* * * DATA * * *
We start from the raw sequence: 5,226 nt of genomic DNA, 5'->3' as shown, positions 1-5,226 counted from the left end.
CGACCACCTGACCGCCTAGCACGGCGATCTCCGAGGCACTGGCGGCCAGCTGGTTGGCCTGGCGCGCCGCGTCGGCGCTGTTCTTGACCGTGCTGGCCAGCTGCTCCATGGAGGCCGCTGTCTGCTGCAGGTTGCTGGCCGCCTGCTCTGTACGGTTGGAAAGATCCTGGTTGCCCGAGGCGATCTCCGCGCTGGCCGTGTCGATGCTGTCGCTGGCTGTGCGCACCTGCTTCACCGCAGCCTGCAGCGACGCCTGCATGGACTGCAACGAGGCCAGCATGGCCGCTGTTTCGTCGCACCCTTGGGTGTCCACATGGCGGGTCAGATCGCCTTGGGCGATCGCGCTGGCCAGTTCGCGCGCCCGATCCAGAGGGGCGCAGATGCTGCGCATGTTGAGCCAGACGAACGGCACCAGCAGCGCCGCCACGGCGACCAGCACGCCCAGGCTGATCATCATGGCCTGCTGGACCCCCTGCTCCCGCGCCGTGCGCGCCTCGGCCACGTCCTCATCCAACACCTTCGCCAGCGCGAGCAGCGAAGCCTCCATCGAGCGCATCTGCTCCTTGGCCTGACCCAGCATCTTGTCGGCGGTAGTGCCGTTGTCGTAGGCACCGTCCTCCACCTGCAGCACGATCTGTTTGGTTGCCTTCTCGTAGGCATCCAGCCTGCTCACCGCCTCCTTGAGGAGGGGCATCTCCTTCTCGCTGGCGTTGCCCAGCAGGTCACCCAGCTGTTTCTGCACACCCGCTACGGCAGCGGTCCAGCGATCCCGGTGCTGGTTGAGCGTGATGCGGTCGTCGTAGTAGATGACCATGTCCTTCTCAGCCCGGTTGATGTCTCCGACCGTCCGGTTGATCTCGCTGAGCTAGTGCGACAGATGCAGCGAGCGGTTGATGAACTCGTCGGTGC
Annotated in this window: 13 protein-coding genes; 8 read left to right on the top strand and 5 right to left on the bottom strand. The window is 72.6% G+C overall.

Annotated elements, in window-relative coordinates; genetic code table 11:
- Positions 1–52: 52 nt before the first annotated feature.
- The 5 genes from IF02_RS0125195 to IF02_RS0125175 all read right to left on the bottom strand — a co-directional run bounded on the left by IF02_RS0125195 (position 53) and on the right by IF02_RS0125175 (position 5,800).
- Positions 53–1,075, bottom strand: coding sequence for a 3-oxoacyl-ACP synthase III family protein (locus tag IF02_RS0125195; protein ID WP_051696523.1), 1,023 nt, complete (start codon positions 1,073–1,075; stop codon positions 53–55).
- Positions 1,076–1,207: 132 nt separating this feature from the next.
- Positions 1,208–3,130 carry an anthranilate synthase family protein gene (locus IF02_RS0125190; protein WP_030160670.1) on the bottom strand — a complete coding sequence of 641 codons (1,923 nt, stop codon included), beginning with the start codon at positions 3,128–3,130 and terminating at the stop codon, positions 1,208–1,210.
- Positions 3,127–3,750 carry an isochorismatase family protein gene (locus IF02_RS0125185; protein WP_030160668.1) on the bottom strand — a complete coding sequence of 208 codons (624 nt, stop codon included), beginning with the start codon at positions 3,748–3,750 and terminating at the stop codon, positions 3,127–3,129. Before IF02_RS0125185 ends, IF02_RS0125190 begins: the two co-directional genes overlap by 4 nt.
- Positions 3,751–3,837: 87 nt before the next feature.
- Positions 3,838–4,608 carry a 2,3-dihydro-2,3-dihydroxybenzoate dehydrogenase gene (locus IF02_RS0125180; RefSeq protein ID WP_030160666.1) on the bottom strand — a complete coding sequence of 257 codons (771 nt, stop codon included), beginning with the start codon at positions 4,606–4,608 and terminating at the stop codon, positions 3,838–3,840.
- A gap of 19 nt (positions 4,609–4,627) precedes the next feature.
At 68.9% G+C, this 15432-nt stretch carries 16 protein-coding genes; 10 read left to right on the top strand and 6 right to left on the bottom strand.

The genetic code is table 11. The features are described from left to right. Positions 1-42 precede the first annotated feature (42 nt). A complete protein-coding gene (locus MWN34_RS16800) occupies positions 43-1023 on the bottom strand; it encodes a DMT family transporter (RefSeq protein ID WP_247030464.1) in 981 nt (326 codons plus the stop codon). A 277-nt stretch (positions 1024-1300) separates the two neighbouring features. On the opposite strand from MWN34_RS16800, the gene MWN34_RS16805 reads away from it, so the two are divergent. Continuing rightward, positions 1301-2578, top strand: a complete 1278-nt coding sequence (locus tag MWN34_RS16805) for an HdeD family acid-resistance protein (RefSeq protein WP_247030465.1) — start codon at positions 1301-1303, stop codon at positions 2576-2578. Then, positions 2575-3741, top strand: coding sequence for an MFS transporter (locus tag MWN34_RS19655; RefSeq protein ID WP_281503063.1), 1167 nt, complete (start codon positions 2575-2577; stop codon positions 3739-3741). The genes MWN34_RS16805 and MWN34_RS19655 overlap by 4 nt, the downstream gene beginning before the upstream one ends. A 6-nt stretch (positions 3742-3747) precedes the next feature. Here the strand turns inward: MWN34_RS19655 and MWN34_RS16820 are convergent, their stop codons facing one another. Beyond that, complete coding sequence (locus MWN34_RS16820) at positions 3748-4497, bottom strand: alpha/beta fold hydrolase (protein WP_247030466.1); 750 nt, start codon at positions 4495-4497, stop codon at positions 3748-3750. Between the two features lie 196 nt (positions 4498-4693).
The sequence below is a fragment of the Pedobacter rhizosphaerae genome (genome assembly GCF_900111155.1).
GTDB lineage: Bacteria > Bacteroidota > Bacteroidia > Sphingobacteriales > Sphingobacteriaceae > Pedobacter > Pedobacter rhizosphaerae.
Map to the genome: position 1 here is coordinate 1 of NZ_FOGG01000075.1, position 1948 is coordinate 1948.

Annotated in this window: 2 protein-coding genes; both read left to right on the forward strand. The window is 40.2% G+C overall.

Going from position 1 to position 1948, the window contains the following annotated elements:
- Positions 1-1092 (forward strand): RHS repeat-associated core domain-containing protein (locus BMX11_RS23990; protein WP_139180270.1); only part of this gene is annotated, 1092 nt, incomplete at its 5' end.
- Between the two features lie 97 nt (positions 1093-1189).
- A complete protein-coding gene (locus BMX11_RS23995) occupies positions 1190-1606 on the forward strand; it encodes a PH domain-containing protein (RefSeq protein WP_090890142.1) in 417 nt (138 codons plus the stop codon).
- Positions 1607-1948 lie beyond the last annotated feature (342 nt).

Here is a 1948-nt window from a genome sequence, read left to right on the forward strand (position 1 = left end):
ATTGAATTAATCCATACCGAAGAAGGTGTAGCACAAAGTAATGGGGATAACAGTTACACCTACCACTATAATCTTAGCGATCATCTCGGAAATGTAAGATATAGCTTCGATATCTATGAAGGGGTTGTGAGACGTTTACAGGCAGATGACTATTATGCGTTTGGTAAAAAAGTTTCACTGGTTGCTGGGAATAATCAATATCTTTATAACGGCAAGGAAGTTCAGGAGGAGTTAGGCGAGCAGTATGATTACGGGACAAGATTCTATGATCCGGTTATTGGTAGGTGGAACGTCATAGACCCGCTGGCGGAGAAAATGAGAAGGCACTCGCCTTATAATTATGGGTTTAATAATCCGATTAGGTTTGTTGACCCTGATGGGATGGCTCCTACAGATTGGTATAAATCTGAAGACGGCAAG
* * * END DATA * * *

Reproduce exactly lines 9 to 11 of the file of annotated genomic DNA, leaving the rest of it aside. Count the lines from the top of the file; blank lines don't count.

- Positions 1,208–3,130 carry an anthranilate synthase family protein gene (locus IF02_RS0125190; protein WP_030160670.1) on the bottom strand — a complete coding sequence of 641 codons (1,923 nt, stop codon included), beginning with the start codon at positions 3,128–3,130 and terminating at the stop codon, positions 1,208–1,210.
- Positions 3,127–3,750 carry an isochorismatase family protein gene (locus IF02_RS0125185; protein WP_030160668.1) on the bottom strand — a complete coding sequence of 208 codons (624 nt, stop codon included), beginning with the start codon at positions 3,748–3,750 and terminating at the stop codon, positions 3,127–3,129. Before IF02_RS0125185 ends, IF02_RS0125190 begins: the two co-directional genes overlap by 4 nt.
- Positions 3,751–3,837: 87 nt before the next feature.